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Issues of consent

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People choose to go to college for a variety of reasons: solving the world’s problems, obtaining credentials to qualify for useful employment and getting out of your parents’ basement are usually high on the list. Meeting other people, often from different backgrounds, is another reason (this is much easier to do at a university than in your mother’s basement). There is definitely a social aspect to the university experience, even if reality is somewhat different than the Animal House movies.

Some of these new contacts may develop into sexual relationships. Normally this is not something the police department worries about (we honestly have other things to do), unless we receive a report of sexual assault, which means things have crossed the line from private business into police business.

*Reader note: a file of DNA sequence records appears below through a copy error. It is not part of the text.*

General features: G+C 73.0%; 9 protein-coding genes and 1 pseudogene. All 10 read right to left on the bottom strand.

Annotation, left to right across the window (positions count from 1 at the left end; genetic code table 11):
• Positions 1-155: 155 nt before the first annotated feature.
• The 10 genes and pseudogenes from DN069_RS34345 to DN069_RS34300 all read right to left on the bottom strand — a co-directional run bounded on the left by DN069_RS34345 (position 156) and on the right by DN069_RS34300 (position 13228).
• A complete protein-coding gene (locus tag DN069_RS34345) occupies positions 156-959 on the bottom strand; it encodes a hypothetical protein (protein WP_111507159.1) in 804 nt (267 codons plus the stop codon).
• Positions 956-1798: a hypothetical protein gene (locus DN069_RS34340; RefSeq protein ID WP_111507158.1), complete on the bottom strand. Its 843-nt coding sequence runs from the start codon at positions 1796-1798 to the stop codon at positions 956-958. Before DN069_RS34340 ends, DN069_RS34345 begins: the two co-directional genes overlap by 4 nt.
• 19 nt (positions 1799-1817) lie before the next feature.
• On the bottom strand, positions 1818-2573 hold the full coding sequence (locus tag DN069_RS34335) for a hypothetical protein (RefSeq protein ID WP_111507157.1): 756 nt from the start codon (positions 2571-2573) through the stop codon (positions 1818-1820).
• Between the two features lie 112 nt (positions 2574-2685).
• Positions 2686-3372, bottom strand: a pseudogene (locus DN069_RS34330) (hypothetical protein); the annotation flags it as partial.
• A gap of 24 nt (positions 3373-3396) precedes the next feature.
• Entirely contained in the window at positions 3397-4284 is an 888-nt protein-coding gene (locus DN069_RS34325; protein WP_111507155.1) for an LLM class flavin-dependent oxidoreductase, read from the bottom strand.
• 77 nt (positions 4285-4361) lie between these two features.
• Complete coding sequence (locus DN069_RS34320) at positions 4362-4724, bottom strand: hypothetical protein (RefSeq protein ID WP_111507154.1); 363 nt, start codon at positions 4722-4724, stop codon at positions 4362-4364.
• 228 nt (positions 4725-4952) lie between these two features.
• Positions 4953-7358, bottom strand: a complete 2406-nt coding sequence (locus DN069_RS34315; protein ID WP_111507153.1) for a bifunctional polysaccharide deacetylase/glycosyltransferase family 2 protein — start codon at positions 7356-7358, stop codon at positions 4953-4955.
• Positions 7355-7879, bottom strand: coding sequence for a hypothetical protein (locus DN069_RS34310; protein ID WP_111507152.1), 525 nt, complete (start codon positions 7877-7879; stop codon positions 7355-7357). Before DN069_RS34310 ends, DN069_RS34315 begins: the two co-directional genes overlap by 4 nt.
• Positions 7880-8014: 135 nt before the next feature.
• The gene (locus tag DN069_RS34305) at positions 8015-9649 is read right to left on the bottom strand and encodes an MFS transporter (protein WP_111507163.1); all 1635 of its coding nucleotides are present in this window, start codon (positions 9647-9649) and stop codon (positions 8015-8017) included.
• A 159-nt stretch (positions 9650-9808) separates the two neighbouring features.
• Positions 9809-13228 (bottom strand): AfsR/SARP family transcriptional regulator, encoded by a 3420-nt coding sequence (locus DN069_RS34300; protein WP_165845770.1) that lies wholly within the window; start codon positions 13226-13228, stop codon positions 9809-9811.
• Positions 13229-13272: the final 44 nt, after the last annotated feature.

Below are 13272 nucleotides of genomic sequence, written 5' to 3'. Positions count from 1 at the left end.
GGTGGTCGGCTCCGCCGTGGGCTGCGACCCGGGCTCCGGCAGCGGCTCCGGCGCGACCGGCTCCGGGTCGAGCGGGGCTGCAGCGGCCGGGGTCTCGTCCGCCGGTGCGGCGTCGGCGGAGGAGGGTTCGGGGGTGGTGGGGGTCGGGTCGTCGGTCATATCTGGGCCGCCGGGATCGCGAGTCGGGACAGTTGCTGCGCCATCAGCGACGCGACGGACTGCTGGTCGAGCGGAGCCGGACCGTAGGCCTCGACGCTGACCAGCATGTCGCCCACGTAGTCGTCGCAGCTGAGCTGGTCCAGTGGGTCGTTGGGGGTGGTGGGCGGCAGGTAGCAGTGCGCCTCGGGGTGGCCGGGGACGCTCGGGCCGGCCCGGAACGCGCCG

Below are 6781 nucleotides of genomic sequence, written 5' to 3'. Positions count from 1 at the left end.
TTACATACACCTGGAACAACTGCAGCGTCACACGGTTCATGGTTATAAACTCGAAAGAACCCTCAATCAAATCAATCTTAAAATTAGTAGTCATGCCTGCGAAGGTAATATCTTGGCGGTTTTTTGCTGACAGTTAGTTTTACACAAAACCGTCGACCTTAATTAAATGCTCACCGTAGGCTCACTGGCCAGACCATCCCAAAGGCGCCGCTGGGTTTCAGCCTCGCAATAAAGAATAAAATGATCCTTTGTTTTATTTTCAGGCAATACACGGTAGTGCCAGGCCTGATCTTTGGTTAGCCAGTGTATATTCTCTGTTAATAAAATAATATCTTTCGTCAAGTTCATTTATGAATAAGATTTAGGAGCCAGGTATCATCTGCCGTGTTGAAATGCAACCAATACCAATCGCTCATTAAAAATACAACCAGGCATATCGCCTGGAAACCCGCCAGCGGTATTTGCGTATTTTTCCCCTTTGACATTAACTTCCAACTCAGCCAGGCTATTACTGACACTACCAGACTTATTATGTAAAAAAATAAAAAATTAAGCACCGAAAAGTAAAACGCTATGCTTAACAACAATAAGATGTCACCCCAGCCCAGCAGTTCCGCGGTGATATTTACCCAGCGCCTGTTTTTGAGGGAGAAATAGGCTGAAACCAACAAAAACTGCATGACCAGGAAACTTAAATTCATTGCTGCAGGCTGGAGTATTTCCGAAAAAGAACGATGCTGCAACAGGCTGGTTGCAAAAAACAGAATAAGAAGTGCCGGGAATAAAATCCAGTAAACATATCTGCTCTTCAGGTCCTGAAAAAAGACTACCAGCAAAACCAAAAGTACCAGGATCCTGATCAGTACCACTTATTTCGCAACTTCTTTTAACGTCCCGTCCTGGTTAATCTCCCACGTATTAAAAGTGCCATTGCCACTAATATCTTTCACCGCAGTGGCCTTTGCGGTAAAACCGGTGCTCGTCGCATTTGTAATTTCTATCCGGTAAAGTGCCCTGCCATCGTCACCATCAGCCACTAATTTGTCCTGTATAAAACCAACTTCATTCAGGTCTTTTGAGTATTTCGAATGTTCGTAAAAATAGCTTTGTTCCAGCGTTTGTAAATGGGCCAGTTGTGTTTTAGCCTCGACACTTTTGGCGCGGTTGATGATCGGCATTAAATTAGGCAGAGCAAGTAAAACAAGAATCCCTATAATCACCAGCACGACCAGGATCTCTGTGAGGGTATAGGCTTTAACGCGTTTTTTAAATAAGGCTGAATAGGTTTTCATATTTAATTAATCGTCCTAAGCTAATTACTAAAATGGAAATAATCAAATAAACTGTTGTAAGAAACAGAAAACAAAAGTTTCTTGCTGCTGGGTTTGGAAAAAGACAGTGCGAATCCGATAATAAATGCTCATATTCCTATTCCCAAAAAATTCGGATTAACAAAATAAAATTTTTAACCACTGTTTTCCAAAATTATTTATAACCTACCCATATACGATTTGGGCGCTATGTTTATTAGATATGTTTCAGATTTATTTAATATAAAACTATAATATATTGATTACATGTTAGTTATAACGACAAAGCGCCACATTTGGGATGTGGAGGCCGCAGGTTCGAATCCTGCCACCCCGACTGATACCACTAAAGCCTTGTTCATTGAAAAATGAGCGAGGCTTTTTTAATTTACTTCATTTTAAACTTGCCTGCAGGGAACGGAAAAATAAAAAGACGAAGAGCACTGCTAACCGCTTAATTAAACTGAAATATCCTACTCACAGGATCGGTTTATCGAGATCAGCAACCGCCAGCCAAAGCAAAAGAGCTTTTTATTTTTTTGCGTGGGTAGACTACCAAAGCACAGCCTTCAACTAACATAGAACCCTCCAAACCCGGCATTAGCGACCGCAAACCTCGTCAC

So where is the line? In the state of Ohio, as in many states, the legal line is defined by the c-word: consent. Consent means both parties have agreed, either verbally or nonverbally, to what is going on. If consent is not given, then it becomes a sexual assault situation. Consent cannot be given by people under threat, people under a certain age, people with certain mental conditions or by people whose judgment has been impaired by a drug, intoxicant or controlled substance. Alcohol would fall into the intoxicant category. Which is another way of saying “we were both really drunk” doesn’t cut much ice in legal circles.

These are not hypothetical issues—Case Western Reserve University Police Department receives a number of sexual assault reports every academic year. They almost never involve assaults between complete strangers; they almost always involve issues of alcohol and consent. Many of them are situations that could have been avoided with the use of better judgment. So enjoy your university experience, and enjoy making and discovering new relationships—just keep the c-word in mind should it ever seem relevant.

On the Beat is a weekly safety column written by Sergeant Jeffrey Daberko & Officer Mark (The Crossing Guard) Chavis of CWRU PD. Send feedback to this or other columns at policecolumn@case.edu.

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Case Western Reserve University's independent student news source
Issues of consent